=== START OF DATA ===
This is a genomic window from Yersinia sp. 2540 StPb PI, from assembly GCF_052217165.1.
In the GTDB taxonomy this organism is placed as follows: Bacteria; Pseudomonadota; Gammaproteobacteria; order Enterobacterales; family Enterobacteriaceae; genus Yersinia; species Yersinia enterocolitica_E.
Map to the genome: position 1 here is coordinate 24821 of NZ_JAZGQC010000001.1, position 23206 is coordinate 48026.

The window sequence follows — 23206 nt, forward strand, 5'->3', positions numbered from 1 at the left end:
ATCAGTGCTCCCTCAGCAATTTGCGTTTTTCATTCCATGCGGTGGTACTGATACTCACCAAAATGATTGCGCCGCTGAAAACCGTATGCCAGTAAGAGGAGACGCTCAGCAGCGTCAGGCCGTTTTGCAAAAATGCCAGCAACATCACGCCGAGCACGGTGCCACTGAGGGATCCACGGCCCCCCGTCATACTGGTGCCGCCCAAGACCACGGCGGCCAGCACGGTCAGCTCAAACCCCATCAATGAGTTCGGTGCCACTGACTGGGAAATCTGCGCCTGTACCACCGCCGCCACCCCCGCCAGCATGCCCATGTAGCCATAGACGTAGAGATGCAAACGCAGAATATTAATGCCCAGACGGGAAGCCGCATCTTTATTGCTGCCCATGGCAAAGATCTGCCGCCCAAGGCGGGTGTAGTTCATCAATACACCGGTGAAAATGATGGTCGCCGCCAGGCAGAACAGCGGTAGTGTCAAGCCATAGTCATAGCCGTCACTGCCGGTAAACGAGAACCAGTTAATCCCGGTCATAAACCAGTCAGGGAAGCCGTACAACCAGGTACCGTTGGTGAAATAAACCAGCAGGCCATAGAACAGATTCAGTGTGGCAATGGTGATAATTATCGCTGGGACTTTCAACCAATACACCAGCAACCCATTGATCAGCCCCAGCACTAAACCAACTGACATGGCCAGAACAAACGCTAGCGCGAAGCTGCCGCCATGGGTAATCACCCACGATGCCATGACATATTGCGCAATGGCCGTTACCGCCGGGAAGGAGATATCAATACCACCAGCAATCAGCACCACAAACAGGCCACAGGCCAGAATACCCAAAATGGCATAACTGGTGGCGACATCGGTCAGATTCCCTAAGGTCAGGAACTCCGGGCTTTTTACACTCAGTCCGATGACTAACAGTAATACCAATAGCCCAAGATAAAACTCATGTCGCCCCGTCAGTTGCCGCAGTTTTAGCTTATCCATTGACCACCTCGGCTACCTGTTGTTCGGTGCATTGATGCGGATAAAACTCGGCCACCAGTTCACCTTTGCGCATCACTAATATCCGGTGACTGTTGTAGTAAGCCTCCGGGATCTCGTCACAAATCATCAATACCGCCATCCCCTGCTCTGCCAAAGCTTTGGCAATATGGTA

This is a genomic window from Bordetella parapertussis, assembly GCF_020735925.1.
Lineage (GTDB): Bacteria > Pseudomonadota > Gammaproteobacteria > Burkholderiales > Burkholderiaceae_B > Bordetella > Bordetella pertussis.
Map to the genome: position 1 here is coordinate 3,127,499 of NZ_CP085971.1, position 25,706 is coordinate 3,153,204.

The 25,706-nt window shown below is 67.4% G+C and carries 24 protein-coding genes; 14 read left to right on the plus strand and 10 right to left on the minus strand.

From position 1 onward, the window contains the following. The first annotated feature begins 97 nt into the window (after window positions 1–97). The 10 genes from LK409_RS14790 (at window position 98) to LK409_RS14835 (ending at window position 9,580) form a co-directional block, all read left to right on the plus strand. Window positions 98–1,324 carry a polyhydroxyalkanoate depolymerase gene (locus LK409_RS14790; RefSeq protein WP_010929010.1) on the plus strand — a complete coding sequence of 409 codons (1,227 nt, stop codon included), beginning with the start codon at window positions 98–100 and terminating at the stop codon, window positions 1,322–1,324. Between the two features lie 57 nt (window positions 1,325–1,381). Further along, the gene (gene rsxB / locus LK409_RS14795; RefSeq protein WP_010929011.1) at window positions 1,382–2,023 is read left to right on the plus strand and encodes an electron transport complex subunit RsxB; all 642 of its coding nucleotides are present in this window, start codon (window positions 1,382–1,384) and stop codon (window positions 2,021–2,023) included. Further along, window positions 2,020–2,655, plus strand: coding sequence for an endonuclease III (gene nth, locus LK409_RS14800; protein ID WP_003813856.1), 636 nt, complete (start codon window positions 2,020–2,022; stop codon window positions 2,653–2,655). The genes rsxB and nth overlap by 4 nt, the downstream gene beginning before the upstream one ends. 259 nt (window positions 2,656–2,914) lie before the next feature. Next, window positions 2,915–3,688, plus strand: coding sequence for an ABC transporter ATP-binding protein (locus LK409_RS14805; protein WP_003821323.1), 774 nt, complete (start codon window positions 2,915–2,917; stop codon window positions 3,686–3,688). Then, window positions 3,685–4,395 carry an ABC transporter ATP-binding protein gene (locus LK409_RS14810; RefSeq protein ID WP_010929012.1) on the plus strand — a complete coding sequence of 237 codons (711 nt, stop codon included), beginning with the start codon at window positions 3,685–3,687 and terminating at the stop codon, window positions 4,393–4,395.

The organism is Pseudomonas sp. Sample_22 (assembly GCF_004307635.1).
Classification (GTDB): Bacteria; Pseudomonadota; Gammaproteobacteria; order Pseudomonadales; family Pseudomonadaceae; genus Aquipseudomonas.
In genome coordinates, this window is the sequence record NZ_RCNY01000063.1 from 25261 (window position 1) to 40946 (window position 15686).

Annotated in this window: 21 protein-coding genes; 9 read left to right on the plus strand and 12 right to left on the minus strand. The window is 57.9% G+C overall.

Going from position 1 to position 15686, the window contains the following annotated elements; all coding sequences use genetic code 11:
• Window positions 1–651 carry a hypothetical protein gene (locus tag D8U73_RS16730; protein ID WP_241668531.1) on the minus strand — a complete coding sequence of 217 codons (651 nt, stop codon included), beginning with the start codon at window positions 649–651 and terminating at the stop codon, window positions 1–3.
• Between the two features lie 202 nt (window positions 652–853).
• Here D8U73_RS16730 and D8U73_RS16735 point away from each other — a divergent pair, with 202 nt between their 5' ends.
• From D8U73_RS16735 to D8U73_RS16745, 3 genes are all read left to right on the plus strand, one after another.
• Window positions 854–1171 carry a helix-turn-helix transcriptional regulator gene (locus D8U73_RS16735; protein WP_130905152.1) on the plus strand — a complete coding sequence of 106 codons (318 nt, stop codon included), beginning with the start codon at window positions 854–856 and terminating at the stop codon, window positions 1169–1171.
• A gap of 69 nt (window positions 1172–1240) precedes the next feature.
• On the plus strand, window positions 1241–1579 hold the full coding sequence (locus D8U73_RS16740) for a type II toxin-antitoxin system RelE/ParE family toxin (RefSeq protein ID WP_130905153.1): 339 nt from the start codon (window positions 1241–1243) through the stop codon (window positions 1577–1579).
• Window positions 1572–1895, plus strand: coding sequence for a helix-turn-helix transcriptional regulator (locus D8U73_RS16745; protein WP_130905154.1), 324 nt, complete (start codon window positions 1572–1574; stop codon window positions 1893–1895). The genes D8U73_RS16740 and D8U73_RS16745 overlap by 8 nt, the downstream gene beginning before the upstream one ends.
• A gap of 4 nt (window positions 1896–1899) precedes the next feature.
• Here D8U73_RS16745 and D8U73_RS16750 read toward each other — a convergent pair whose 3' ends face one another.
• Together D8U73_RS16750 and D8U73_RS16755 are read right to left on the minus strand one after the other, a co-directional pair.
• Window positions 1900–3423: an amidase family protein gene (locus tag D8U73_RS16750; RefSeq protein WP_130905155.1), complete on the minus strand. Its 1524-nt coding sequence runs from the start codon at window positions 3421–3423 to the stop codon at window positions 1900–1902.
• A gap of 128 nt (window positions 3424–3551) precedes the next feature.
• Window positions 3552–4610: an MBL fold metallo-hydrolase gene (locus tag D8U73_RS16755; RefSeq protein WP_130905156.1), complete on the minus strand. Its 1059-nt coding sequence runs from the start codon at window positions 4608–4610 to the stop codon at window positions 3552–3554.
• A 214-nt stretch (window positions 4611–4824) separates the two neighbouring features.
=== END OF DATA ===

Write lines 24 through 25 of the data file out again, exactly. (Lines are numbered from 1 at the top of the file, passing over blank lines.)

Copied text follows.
• A gap of 4 nt (window positions 1896–1899) precedes the next feature.
• Here D8U73_RS16745 and D8U73_RS16750 read toward each other — a convergent pair whose 3' ends face one another.